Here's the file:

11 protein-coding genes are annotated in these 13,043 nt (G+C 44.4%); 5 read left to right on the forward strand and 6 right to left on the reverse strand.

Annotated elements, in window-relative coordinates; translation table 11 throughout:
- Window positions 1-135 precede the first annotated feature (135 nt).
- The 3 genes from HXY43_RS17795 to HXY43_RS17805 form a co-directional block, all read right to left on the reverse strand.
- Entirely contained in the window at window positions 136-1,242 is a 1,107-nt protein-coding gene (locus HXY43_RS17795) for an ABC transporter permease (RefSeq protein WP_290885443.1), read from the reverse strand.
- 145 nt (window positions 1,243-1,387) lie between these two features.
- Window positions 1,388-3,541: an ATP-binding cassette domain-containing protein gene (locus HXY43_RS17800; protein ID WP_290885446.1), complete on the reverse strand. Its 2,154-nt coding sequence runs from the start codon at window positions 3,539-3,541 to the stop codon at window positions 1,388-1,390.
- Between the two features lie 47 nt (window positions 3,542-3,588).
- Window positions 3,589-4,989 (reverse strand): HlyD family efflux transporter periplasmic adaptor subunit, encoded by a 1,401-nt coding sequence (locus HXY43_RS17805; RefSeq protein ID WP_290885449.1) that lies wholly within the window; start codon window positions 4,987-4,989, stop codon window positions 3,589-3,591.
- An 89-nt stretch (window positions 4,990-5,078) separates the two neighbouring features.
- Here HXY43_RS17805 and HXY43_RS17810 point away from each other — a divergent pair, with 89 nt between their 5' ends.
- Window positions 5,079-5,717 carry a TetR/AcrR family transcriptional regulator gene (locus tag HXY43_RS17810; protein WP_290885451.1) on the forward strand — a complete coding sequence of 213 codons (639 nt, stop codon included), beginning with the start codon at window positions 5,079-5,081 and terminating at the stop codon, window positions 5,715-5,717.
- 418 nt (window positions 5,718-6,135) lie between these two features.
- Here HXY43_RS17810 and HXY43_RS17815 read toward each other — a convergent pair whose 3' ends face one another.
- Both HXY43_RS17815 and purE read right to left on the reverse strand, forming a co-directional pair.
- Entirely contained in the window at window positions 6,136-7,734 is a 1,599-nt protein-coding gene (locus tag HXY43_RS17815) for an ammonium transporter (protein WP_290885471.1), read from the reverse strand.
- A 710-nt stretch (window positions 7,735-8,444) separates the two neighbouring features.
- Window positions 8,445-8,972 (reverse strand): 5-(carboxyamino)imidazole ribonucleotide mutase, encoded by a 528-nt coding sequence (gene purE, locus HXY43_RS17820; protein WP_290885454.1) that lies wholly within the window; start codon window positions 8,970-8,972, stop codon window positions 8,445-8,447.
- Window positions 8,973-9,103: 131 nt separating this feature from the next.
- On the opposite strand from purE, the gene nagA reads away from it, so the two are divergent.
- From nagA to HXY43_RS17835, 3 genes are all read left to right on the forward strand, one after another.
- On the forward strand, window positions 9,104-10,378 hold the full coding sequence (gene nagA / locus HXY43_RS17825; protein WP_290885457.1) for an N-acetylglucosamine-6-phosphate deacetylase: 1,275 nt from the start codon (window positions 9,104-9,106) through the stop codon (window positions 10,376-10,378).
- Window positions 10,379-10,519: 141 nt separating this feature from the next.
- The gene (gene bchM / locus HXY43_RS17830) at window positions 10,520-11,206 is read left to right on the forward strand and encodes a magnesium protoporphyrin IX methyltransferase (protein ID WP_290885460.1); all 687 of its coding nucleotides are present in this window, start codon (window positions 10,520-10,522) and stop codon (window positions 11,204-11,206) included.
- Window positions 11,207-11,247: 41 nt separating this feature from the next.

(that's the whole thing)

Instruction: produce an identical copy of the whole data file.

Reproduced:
11 protein-coding genes are annotated in these 13,043 nt (G+C 44.4%); 5 read left to right on the forward strand and 6 right to left on the reverse strand.

Annotated elements, in window-relative coordinates; translation table 11 throughout:
- Window positions 1-135 precede the first annotated feature (135 nt).
- The 3 genes from HXY43_RS17795 to HXY43_RS17805 form a co-directional block, all read right to left on the reverse strand.
- Entirely contained in the window at window positions 136-1,242 is a 1,107-nt protein-coding gene (locus HXY43_RS17795) for an ABC transporter permease (RefSeq protein WP_290885443.1), read from the reverse strand.
- 145 nt (window positions 1,243-1,387) lie between these two features.
- Window positions 1,388-3,541: an ATP-binding cassette domain-containing protein gene (locus HXY43_RS17800; protein ID WP_290885446.1), complete on the reverse strand. Its 2,154-nt coding sequence runs from the start codon at window positions 3,539-3,541 to the stop codon at window positions 1,388-1,390.
- Between the two features lie 47 nt (window positions 3,542-3,588).
- Window positions 3,589-4,989 (reverse strand): HlyD family efflux transporter periplasmic adaptor subunit, encoded by a 1,401-nt coding sequence (locus HXY43_RS17805; RefSeq protein ID WP_290885449.1) that lies wholly within the window; start codon window positions 4,987-4,989, stop codon window positions 3,589-3,591.
- An 89-nt stretch (window positions 4,990-5,078) separates the two neighbouring features.
- Here HXY43_RS17805 and HXY43_RS17810 point away from each other — a divergent pair, with 89 nt between their 5' ends.
- Window positions 5,079-5,717 carry a TetR/AcrR family transcriptional regulator gene (locus tag HXY43_RS17810; protein WP_290885451.1) on the forward strand — a complete coding sequence of 213 codons (639 nt, stop codon included), beginning with the start codon at window positions 5,079-5,081 and terminating at the stop codon, window positions 5,715-5,717.
- 418 nt (window positions 5,718-6,135) lie between these two features.
- Here HXY43_RS17810 and HXY43_RS17815 read toward each other — a convergent pair whose 3' ends face one another.
- Both HXY43_RS17815 and purE read right to left on the reverse strand, forming a co-directional pair.
- Entirely contained in the window at window positions 6,136-7,734 is a 1,599-nt protein-coding gene (locus tag HXY43_RS17815) for an ammonium transporter (protein WP_290885471.1), read from the reverse strand.
- A 710-nt stretch (window positions 7,735-8,444) separates the two neighbouring features.
- Window positions 8,445-8,972 (reverse strand): 5-(carboxyamino)imidazole ribonucleotide mutase, encoded by a 528-nt coding sequence (gene purE, locus HXY43_RS17820; protein WP_290885454.1) that lies wholly within the window; start codon window positions 8,970-8,972, stop codon window positions 8,445-8,447.
- Window positions 8,973-9,103: 131 nt separating this feature from the next.
- On the opposite strand from purE, the gene nagA reads away from it, so the two are divergent.
- From nagA to HXY43_RS17835, 3 genes are all read left to right on the forward strand, one after another.
- On the forward strand, window positions 9,104-10,378 hold the full coding sequence (gene nagA / locus HXY43_RS17825; protein WP_290885457.1) for an N-acetylglucosamine-6-phosphate deacetylase: 1,275 nt from the start codon (window positions 9,104-9,106) through the stop codon (window positions 10,376-10,378).
- Window positions 10,379-10,519: 141 nt separating this feature from the next.
- The gene (gene bchM / locus HXY43_RS17830) at window positions 10,520-11,206 is read left to right on the forward strand and encodes a magnesium protoporphyrin IX methyltransferase (protein ID WP_290885460.1); all 687 of its coding nucleotides are present in this window, start codon (window positions 10,520-10,522) and stop codon (window positions 11,204-11,206) included.
- Window positions 11,207-11,247: 41 nt separating this feature from the next.